I have had spontaneous bloody (sometimes yellow/orange)discharge from left breast going on a year in November. If expressed, the blood comes out in a drop surrounded by a clear sticky fluid. Periodic sharp pains and ongoing dull ache in l.breast and armpit-no palpable lump and both mammogram/ultrasound have come back negative. My left breast has become significantly larger in the last 2 to 3 yrs, and I have what appears to be a "cellulite" looking difference to the left breast that can usually only be seen in ambient light. (No skin lumpiness on the r. breast) My surgeon has suggested a galactogram in December. My questions: Is the "cellulite" appearance on the breast normal? What can I expect with the galactogram? Is the galactogram the same as a ductogram? Also, the surgeon discussed doing a biopsy of the duct that is leaking...how accurate are the biopsies when there is no lump present? Thanks!!
Dear roxymorr: A galactogram and a ductogram are the same. This test is a special type of contrast enhanced mammography used for imaging the breast ducts. Ductography can aid in diagnosing the cause of an abnormal nipple discharge and is valuable in diagnosing intraductal papillomas and other conditions. Papillomas are wart-like, non-cancerous tumors with branchings or stalks that have grown inside the breast duct; they are the most common cause of nipple discharge. A biopsy of the cells from the duct may tell them if there are any abnormal cells or whether the cells appear normal.
My opinion is that ductogram/galactogram (same thing) isn't all that useful. In the vast majority of cases of bloody discharge, there's not a lump or a finding on mammogram, because what causes the blood usually is within the duct only. Whereas it's true that a ductogram may show something, it still needs removal to be sure what it is; and that's true even if the ductogram shows nothing, which it might. If the ductogram shows something, it can provide a "target" for the biopsy; but if nothing shows, what's done is to indentify (sometimes by injecting dye into it at the time of surgery) the duct and follow it and remove it. So many surgeons omit the xray part and just doe the duct excision. Around 90% of the time it turns out to be something non-cancerous, such as a papilloma (which is a wart-like growth). But since cancer is a possibility, it's pretty well agreed that when there's blood, a surgical biopsy needs to be done.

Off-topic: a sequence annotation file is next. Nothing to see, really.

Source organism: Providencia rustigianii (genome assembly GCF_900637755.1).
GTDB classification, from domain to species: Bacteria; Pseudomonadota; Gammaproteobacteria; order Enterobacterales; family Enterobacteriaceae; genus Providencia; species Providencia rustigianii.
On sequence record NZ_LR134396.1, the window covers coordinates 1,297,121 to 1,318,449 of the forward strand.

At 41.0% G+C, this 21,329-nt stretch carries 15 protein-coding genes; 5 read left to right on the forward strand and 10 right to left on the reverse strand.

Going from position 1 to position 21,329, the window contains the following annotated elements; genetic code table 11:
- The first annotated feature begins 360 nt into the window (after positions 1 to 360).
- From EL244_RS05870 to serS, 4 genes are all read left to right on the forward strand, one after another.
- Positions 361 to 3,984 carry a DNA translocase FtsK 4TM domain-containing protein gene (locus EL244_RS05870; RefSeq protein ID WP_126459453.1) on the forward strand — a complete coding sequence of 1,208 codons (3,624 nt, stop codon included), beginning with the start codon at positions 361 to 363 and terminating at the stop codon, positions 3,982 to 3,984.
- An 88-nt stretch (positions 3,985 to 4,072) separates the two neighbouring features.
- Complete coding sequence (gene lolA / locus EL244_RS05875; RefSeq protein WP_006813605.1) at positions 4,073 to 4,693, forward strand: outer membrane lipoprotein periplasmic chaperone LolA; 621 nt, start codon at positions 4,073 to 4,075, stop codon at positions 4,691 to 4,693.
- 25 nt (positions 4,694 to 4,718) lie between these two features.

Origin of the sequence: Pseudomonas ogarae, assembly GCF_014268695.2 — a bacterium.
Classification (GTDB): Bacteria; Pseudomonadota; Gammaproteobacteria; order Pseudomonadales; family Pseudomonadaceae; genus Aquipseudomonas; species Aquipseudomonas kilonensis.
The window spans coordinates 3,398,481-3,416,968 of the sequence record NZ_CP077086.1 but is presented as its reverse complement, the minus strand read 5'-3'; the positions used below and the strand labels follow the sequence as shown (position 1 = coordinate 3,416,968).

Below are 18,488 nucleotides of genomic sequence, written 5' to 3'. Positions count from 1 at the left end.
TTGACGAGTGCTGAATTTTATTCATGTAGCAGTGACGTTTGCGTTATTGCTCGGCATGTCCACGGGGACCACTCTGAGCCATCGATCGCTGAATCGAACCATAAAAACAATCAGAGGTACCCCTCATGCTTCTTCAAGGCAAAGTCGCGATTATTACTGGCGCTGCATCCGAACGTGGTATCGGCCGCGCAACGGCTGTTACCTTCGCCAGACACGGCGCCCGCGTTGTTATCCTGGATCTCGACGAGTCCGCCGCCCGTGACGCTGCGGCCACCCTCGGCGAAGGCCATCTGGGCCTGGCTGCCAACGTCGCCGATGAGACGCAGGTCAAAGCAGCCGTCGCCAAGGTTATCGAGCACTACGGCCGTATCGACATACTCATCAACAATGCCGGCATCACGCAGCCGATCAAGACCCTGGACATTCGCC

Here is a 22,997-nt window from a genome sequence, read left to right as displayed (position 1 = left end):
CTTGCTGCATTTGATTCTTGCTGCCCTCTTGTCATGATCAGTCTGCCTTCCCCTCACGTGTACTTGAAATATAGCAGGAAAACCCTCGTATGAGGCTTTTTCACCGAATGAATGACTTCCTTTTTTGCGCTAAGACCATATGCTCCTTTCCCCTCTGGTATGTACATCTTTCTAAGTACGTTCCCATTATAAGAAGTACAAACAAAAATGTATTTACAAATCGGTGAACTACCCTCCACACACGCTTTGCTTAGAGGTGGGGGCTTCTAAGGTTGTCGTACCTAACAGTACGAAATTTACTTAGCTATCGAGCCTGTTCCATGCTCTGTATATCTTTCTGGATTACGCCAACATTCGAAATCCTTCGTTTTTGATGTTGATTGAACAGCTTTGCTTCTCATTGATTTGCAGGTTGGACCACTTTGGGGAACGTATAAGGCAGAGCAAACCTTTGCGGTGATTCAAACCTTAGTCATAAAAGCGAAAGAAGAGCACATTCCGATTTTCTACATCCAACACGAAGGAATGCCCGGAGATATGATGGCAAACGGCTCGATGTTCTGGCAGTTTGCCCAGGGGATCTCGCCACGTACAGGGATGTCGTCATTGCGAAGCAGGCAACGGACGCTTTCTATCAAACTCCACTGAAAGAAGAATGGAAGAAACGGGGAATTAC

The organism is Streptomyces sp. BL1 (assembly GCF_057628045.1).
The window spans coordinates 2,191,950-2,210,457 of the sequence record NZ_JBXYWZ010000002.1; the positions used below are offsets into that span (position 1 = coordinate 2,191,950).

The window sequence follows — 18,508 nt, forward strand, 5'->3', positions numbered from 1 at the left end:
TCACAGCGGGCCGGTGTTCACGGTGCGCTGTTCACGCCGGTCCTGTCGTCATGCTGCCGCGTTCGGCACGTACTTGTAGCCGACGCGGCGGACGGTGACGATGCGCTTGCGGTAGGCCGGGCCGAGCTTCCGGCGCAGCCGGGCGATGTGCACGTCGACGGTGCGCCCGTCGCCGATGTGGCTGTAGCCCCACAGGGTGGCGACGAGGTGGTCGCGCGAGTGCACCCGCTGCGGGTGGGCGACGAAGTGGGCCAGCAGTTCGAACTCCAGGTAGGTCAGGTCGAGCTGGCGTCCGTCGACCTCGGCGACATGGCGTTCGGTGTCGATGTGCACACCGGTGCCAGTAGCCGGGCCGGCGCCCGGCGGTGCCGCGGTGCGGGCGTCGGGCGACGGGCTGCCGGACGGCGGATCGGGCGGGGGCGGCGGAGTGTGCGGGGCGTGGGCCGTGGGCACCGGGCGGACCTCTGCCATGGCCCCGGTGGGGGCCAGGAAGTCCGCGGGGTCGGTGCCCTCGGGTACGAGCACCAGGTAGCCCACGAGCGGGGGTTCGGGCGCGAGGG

No one commented on your remark about "cellulite" appearance on the breast, or that one breast is definitely larger than the other.
If the "cellulite" appearance to the skin also resembles the skin of an orange, or seems thicker than the skin on the other breast, or has ridges in the skin, you need to see a breast surgeon right away to rule out an uncommon type of breast cancer called inflammatory breast cancer. Your symptoms could be unrelated, but for peace of mind, do see a doctor who is familiar with it, OK?
BTW--I had never heard of it until I was diagnosed with it 14 months ago.
For more information, visit either of these web sites:
Sorry, forgot to mention a couple more very important points--inflammatory breast cancer usually will not show up on a mammogram because it's in the lymphatic channels in the breast skin. And on an ultrasound, the only indicator may be a thickened area of skin. You don't have to have a lump to have breast cancer.I, too, had stabbing pain in the affected breast.
Good luck, and I'm keeping my fingers crossed for you that it turns out to be nothing at all!
Thanks for the info/feedback-the surgeon I have is not a breast specialist, and is actually a physician who had previously misdiagnosed a blockage to the bile duct. So needless to say, I am somewhat concerned if he is actually the person doing the reading of results on galactogram
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